**Engineering**

Vol.06 No.13(2014), Article ID:52688,9 pages

10.4236/eng.2014.613091

Comparative Electrochemical Noise Study of the Corrosion of Different Alloys Exposed to Chloride Media

Adham M. Nagiub

Department of Chemistry, Faculty of Science, Al-Azhar University, Assuit, Egypt

Email: Adham.nagiub@gmail.com

Copyright © 2014 by author and Scientific Research Publishing Inc.

This work is licensed under the Creative Commons Attribution International License (CC BY).

Received 2 September 2014; revised 6 October 2014; accepted 2 November 2014

ABSTRACT

This paper describes the corrosion behavior of aluminum, copper, and mild steel when exposed to chloride media using both electrochemical noise analysis (ENA) and electrochemical impedance spectroscopy (EIS). Analysis of electrochemical noise (EN) data demonstrated the need for removal of drifts in both potential and current fluctuations. Statistical analysis such as noise resistance, lo- calization index, skewness and kurtosis has been evaluated. Noise resistance showed a good agreement with polarization resistance. Fast Fourier transformation (FFT) has been applied to convert EN data from the time domain to the frequency domain. Spectral noise plots showed a good agreement with impedance spectra for the different alloys determined at the same exposure time. Spectral and statistical analysis can extract useful information from EN data.

**Keywords:**

Aluminum, Copper, Mild Steel, Electrochemical Noise, Electrochemical Impedance, Seawater

1. Introduction

Electrochemical noise is a general term for the random fluctuations in current or potential, which occur as an electrochemical process proceeds. The measurement of electrochemical noise (EN) for corrosion studies was first described by Iverson in 1968 [1] . At the same time Tyagai examined EN [2] [3] . First studies on EN were carried out using only one working electrode, and consequently this will not allow the measurement of corrosion rate. Eden et al introduced the use of cell with two identical working electrodes connected with a zero resistance ammeter (ZRA) so that it is possible to collect both the current and potential fluctuation simultaneously [4] . The using of two identical electrodes arrangement will allow obtaining the noise resistance (Zn), which is defined as the ratio of the standard deviation of the voltage and current fluctuations. Zn was compared to the polarization resistance (Zp) and many attempts had been done to compare Zn to Zp [5] - [9] . Zn was found to be close to Zp under certain conditions so that Zn can be used to calculate the corrosion rate using Stern-Geary relationship [10] . There are many advantages of EN as compared with the other electrochemical techniques making it very popular of these; the low cost of the equipment, ease of data collections and also EN is considered to be a time saving techniques (most experimental time ranged between few minutes to 1/2 hour). Electrochemical noise data can be analyzed in both time and the frequency domains. Recently, the validity of statistical parameters such as localization index (LI), skewness and kurtosis and frequency parameters such as power spectral density (PSD) slopes and spectral noise resistance (Z_{sn}) obtained from analyzing the EN in the time and frequency domains have been discussed [11] - [13] .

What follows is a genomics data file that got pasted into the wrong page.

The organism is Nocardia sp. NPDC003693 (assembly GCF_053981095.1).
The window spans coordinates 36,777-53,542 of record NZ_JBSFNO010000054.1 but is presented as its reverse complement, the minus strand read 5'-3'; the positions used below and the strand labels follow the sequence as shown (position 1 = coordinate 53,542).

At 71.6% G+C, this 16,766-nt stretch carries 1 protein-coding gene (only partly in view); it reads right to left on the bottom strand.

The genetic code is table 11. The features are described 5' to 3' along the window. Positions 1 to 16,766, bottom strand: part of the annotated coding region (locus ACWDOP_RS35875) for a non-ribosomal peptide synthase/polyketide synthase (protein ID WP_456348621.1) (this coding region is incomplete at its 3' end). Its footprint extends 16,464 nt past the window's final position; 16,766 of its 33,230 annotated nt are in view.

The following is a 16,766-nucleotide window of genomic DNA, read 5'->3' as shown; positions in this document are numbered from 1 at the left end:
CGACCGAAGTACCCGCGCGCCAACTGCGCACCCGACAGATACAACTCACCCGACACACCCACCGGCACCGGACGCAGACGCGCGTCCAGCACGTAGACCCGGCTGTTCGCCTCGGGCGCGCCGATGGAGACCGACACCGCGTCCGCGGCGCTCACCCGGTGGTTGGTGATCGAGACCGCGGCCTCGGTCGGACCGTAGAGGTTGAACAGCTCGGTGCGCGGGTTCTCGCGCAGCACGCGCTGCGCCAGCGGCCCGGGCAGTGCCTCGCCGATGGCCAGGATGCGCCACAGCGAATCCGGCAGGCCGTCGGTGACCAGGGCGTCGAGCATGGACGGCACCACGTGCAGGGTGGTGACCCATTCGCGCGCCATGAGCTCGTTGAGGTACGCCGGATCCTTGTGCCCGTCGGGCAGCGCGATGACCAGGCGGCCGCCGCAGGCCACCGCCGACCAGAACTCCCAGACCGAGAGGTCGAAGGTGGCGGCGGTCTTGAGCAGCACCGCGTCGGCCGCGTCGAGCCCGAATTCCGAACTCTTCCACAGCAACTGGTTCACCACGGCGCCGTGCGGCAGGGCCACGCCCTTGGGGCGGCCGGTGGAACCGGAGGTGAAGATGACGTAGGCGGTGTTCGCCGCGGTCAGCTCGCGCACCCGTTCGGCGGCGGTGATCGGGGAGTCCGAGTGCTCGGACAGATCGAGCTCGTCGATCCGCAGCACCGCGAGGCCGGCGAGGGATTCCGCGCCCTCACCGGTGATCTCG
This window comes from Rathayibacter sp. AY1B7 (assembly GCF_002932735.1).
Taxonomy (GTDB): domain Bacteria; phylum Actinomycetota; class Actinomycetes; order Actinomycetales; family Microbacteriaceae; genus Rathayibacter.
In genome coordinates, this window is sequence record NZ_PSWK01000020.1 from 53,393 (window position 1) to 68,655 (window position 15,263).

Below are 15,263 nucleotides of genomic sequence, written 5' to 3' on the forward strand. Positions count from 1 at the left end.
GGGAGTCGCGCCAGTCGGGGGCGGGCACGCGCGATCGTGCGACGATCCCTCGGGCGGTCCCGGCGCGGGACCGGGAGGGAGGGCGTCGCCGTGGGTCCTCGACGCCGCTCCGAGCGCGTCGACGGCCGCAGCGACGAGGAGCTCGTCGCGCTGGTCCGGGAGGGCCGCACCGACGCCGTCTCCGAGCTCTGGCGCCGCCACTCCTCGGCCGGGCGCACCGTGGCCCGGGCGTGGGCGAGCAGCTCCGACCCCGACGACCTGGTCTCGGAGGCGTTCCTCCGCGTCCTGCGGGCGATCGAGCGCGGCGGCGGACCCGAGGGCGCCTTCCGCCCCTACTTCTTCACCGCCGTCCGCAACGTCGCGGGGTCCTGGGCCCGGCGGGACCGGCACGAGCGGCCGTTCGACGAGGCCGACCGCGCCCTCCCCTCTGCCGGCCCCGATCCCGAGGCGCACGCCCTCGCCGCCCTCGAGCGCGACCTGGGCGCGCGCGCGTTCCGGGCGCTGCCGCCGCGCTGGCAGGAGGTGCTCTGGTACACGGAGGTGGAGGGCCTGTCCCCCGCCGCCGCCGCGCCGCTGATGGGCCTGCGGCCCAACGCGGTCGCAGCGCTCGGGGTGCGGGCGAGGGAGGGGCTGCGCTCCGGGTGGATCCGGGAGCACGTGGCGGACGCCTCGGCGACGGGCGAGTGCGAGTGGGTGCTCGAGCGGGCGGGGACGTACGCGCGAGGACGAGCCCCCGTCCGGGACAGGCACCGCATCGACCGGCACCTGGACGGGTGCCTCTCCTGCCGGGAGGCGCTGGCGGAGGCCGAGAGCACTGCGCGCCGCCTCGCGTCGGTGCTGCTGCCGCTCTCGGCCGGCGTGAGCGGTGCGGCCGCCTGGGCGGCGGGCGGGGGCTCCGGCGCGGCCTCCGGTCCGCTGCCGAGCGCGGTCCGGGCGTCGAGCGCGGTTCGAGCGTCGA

A theoretical and experimental analysis of the effects of trends in the potential and current noise fluctuations observed during measurement of EN data have been studied before [12] . It was found that the dc trend can affect the calculated values of the standard deviations of the potential and current fluctuations and Zn also the trends can affect the frequency dependence of the PSD plots at lower frequency and resulted in PSD slopes close to zero for both current and potential PSD plots. It was found that when a linear trend removal method was used, the noise plots and the impedance plots showed a very good agreement for mild steel/NaCl system [12] . The same findings were observed for brass exposed to NaCl with and without BTA. A good agreement was obtained between the noise plots and the impedance plots for brass exposed to NaCl with BTA after trend removal [13] . The present works aims to test the validity of electrochemical noise analysis in studying different alloys com- pared to electrochemical impedance spectroscopy.

2. Measurements Methods

The test solution was 3.5% NaCl. Three different alloys have been selected for this study, mild steel 1018, aluminum 2024 and pure copper 99.9%. These alloys will represent three different corrosion mechanisms when expose to 3.5% NaCl solution. The exposed surface of the electrodes were polished with SiC paper up to 1200 grit, washed with distilled water and dried in air.

2.1. Electrochemical Noise (EN)